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Leah Anderson is shown in this undated RCMP handout image.HO-RCMP/The Canadian Press

RCMP say they have arrested a man in the 2013 death of a girl who was brutally slain and left on a snowy trail in Gods Lake Narrows, Man.

Earlier this month, Mounties issued a plea on social media for tips about 15-year-old Leah Anderson.

Staff Sergeant Todd Doyle says major crime unit investigators arrested a 23-year-old man Wednesday in the remote community 550 kilometres northeast of Winnipeg.

The man has not been charged and his name has not been released.

Leah's body was in such bad shape that it was initially thought she had been attacked by wolves or dogs, but eventually, investigators concluded she had been viciously beaten.

RCMP asked volunteers to submit DNA samples, conducted interviews and even did lie detector tests and one by one the suspects were ruled out.

"We put out a plea to the community in the hopes that we'd get to this point," Staff Sergeant Doyle said in a release.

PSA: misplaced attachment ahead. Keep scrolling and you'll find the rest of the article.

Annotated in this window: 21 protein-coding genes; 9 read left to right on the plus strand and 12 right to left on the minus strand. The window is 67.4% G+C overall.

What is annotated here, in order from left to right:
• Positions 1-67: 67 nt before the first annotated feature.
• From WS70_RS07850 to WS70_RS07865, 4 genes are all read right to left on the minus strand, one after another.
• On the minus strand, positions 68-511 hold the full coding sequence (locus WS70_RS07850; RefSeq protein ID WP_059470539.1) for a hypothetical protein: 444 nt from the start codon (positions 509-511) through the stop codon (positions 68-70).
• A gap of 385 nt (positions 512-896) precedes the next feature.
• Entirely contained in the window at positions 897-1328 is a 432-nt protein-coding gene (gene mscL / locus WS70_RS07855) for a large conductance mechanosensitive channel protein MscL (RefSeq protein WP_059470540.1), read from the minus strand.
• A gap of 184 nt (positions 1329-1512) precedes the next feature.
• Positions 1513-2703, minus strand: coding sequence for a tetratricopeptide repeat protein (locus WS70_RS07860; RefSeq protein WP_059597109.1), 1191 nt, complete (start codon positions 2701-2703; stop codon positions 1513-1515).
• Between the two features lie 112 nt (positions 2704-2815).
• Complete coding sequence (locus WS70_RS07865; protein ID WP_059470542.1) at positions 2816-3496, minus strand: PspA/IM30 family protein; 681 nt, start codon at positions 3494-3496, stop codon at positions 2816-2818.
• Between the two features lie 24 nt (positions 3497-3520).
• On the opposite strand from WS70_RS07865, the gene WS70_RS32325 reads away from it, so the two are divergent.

"This arrest is significant. Investigators have been working since Jan. 6, 2013, to get justice for Leah. She was a young girl with a bright future, which was violently stolen from her. This is far from over, but this is a good day."

Earlier this month, police said they had narrowed down the remaining suspects and determined the killer was a male and known to Leah.

Mounties have said the night she died started out as a typical one for the "bright, happy" teenager.

"Hey hey hey, you you you, how are you?" she kidded with a friend in her last post on Facebook.

She had planned to meet up with a friend to go skating, but the plans fell through, so she headed toward the rink by herself at 7:30 p.m.

"Somewhere between her door and the arena, Leah met her killer," the RCMP said.

"He brutally beat her and left her dead on a snowmobile/walking trail."

Her remains were found two days later.

Ontario’s nursing regulator has revoked the certification of Elizabeth Wettlaufer, who killed eight seniors in her care. A lawyer for the body says it will take “to heart” any recommendations stemming from a public inquiry into the case.

The Canadian Press